Differential Recognition of the Type I and II H Antigen Acceptors by the Human ABO(H) Blood Group A and B Glycosyltransferases.Letts, J.A., Rose, N.L., Fang, Y.R., Barry, C.H., Borisova, S.N., Seto, N.O., Palcic, M.M., Evans, S.V.
(2006) J.Biol.Chem. 281: 3625-3632
- PubMed: 16326711
- DOI: 10.1074/jbc.M507620200
- Primary Citation of Related Structures:
- PubMed Abstract:
The human ABO(H) blood group A and B antigens are generated by the homologous glycosyltransferases A (GTA) and B (GTB), which add the monosaccharides GalNAc and Gal, respectively, to the cell-surface H antigens. In the first comprehensive structural ...
The human ABO(H) blood group A and B antigens are generated by the homologous glycosyltransferases A (GTA) and B (GTB), which add the monosaccharides GalNAc and Gal, respectively, to the cell-surface H antigens. In the first comprehensive structural study of the recognition by a glycosyltransferase of a panel of substrates corresponding to acceptor fragments, 14 high resolution crystal structures of GTA and GTB have been determined in the presence of oligosaccharides corresponding to different segments of the type I (alpha-l-Fucp-(1-->2)-beta-D-Galp-(1-->3)-beta-D-GlcNAcp-OR, where R is a glycoprotein or glycolipid in natural acceptors) and type II (alpha-l-Fucp-(1-->2)-beta-D-Galp-(1-->4)-beta-d-GlcNAcp-OR) H antigen trisaccharides. GTA and GTB differ in only four "critical" amino acid residues (Arg/Gly-176, Gly/Ser-235, Leu/Met-266, and Gly/Ala-268). As these enzymes both utilize the H antigen acceptors, the four critical residues had been thought to be involved strictly in donor recognition; however, we now report that acceptor binding and subsequent transfer are significantly influenced by two of these residues: Gly/Ser-235 and Leu/Met-266. Furthermore, these structures show that acceptor recognition is dominated by the central Gal residue despite the fact that the L-Fuc residue is required for efficient catalysis and give direct insight into the design of model inhibitors for GTA and GTB.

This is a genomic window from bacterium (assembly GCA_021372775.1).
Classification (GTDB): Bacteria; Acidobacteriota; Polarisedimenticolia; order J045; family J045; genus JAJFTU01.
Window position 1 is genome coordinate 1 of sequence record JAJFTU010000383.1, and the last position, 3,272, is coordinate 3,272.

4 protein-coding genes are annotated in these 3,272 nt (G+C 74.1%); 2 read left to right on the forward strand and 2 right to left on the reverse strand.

Department of Biochemistry and Microbiology, University of Victoria, Victoria, British Columbia V8W 3P6, Canada.